• Hi Gwen, the source of the picture on this blog I wrote is listed at the end. It’s available on microfilm at various libraries. The microfilm is located at the main library in New Orleans or you can search online to find what institution near you holds microfilm. Also, if you contact the Amstad Research Center at Tulane University in New Orleans,, the archivists can assist you. They have actual papers from the 1940s and will take a digital photo of the picture and send it to you, via email I believe, for a modest fee. They are happy and eager to assist family historians and researchers.

      • Bonjour Gwen! I will email you this picture which comes from The Louisiana Weekly, the black newspaper here in New Orleans. This article was researched by Lenora, another one of our bloggers at CreoleGen. Gwen, is Sylvia Kelso still living or does she have descendants? Her mother comes up in some research I’m doing. Merci!

    • Thank you so much for offering to provide pictures to family members or other researchers. These are the kinds of connections we want to happen via our site…to help researchers connect with family members, share stories, share pictures…to gain a more complete picture of these wonderful families.

  2. This is MY family! John Kelso was my 2x great grand uncle! I would LOVE to have copies of these pictures! I am descended from his sister Clara!

    • Hi Gwen! So happy to meet you via our blog! I provided access information for this picture in response to your previous comment.

    • Hi Sandra! That’s what we established our blog to do. Having grown up in California, I realized I knew next to nothing about my family roots or the people from whom my family descended…the creoles of Louisiana. We will keep up the work because it’s our passion!

    • Robert, we’re so pleased that this post is prompting you to discover your family connections. The easiest way to start is to search on To do it for free, go to your local library. Most libraries now have available for patrons to use. Start searching the names you know and use the lineage we provided in our blog post to help you along. Also, to keep the information you find organized I suggest downloading a free version of a genealogy database such as Legacy onto your computer and enter your information. This will let you search your ancestors, print charts and reports, etc. Happy hunting and let us know of your progress!

    • Robert, I sent you an email. I can help you, please contact me. The Kelsos pictured here are my family members, I have done a lot of research on this family!

  3. Hello, I am so excited to read about the Kelsos. William S. Kelso is my great great grandfather and my great great grandmother is Caroline Kelso Rankin, I am trying to learn more about the Kelsos and Rebecca Carr. Could you provide information and photos with me? I have a photo of Rebecca, but I would love to have an idea of how William, Caroline and other family members looked. The family photo above is beautiful! Like Gwen, I have been doing alot of research, but it is pretty tough to say the least. Any help would be greatly appreciated. Thanks in advance. Altonette Stone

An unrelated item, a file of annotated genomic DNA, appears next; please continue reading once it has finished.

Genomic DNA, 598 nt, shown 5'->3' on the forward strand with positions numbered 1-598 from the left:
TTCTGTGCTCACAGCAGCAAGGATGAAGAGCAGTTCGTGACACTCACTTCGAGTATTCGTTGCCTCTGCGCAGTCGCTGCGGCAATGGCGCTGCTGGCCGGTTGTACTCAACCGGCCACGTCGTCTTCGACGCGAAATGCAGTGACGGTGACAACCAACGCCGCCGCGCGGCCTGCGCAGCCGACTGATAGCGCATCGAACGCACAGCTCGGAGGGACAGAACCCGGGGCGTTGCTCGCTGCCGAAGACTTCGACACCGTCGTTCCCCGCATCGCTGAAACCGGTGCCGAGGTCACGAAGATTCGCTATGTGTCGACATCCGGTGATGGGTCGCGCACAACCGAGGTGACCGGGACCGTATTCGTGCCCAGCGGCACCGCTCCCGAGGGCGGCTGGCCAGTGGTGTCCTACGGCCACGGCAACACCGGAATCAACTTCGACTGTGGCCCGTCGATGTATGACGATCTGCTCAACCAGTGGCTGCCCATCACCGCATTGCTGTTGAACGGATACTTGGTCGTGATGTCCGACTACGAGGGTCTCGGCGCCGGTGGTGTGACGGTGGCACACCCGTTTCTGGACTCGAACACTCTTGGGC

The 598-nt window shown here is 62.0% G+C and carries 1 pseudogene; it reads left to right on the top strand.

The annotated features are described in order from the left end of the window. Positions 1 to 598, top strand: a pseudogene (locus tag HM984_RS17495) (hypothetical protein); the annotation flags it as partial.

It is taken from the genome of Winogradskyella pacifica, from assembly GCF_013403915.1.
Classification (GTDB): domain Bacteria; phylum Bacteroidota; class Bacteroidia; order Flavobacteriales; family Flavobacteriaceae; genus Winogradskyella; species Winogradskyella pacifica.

• Hi Altonette,
      I apologize for taking so long to reply. My mother had a stroke and I was away for awhile.

      Thank you for your comments. This is exactly what we’re hoping will happen with our posts–that family members might find a picture and/or information they didn’t already have. Unfortunately, this is the only picture I have. I got it from the Louisiana Weekly newspaper and researched the family for the blog post.

  4. whoah this blog is fantastic i love reading your posts.
    Stay up the good work! You recognize, lots of persons are hunting around
    for this information, you can help them greatly.

  5. Beautiful pictures and article! Thank you so much for sharing! I also have these pictures along with copies of their announcement, some of the acceptance letters/notes to their wedding. Would always be interested in any and all that anyone is willing to share.

  6. also, I’m related to John Kelso through my ggrandmother/his sister Clara Kelso who married Daniel Graham. Many pictures, letters, recordings in a bible came to me from La. right before Hurricane Katrina and I am SO very thankful.

  7. Do any of you know where the Strother in William Strother Carr Kelso came from? I am researching the Strother surname in Rapides Parish, LA and am interested in how the Kelso family and the Strother family are connected. The Strother surname can be traced back to England and Scotland, and there is a town is Scotland named Kelso. A man named Thomas Strotheris appears in Kelso Scotland in 1567. I’m curious as to how William Strother Carr Kelso got his name and would appreciate any information any of you might have. Thanks!

  8. Wow!! I am loving this site! I love genealogy! My father Claude Castille is pictured in this wedding. Most of the men were my dads best friends. I would love a copy of this pic!